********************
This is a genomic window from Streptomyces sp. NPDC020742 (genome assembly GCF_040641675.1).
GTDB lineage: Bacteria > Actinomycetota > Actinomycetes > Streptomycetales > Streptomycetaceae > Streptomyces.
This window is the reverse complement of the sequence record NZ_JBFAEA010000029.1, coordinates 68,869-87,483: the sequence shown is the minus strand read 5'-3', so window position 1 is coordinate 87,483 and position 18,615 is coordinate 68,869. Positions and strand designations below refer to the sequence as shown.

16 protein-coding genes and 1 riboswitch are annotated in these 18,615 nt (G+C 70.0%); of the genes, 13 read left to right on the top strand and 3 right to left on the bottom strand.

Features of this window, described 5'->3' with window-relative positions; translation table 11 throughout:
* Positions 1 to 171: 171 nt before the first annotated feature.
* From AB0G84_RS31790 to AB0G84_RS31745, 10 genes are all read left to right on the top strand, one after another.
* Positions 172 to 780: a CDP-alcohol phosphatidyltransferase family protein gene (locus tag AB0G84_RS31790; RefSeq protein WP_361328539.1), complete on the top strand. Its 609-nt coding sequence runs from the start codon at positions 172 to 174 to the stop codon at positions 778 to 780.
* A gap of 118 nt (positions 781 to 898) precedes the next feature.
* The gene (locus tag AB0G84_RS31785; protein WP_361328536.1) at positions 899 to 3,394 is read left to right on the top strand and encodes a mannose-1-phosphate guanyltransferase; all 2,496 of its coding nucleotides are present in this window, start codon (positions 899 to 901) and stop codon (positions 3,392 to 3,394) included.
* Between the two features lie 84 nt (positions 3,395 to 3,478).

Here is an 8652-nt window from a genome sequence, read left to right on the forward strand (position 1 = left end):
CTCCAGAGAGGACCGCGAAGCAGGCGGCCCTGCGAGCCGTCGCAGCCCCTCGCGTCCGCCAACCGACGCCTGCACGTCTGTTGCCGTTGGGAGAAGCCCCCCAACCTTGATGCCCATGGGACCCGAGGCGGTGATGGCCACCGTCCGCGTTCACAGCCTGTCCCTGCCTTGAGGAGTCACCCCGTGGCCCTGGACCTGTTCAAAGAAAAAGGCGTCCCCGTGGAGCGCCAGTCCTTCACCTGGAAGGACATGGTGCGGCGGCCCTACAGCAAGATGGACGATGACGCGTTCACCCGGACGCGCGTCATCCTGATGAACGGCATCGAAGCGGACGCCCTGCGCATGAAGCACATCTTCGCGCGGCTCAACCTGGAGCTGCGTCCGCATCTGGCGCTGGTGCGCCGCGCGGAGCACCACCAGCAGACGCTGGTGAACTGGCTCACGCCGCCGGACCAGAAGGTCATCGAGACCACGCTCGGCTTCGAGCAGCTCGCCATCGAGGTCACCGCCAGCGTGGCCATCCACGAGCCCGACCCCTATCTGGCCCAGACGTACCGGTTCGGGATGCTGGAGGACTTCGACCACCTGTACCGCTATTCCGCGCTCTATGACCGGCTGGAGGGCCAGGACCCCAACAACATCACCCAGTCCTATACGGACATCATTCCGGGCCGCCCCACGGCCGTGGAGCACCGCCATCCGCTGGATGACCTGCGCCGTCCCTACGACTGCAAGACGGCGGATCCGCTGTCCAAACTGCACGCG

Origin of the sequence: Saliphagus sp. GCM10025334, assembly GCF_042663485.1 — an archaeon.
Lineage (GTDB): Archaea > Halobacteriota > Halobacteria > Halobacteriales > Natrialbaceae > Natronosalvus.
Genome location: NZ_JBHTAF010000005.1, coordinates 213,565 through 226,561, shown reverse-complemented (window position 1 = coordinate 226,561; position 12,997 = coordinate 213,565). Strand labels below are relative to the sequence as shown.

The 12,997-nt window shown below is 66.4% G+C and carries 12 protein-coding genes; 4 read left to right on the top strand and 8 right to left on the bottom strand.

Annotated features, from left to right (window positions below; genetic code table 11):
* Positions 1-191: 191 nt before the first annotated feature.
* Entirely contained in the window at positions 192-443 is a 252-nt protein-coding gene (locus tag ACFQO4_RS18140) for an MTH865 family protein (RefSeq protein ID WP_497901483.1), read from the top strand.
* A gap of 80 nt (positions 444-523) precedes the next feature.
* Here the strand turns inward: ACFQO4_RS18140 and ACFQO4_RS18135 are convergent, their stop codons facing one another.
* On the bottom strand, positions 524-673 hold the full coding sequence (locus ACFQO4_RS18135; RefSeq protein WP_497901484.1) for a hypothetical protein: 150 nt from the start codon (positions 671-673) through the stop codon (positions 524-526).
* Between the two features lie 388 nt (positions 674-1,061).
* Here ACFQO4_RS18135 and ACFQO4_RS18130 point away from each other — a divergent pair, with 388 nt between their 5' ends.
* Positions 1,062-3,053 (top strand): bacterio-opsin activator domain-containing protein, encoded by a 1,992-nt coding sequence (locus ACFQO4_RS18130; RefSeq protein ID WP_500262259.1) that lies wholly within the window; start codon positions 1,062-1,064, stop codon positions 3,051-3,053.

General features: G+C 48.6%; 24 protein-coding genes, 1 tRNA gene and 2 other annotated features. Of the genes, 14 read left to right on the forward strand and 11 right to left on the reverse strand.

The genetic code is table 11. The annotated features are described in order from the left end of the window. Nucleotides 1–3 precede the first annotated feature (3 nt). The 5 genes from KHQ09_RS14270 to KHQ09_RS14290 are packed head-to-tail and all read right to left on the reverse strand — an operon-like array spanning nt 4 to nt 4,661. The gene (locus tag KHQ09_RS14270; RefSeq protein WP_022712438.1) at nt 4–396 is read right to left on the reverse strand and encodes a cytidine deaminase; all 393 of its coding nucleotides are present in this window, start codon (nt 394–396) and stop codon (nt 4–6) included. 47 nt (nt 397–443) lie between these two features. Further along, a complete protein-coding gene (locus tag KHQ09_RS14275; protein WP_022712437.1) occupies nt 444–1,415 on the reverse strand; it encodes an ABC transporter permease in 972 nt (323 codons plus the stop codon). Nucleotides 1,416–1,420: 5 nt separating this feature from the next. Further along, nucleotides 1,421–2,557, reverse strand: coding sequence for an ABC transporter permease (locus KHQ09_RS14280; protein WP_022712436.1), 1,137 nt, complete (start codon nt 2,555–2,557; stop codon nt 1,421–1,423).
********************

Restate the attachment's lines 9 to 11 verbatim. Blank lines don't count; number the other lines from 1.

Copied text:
* A gap of 118 nt (positions 781 to 898) precedes the next feature.
* The gene (locus tag AB0G84_RS31785; protein WP_361328536.1) at positions 899 to 3,394 is read left to right on the top strand and encodes a mannose-1-phosphate guanyltransferase; all 2,496 of its coding nucleotides are present in this window, start codon (positions 899 to 901) and stop codon (positions 3,392 to 3,394) included.
* Between the two features lie 84 nt (positions 3,395 to 3,478).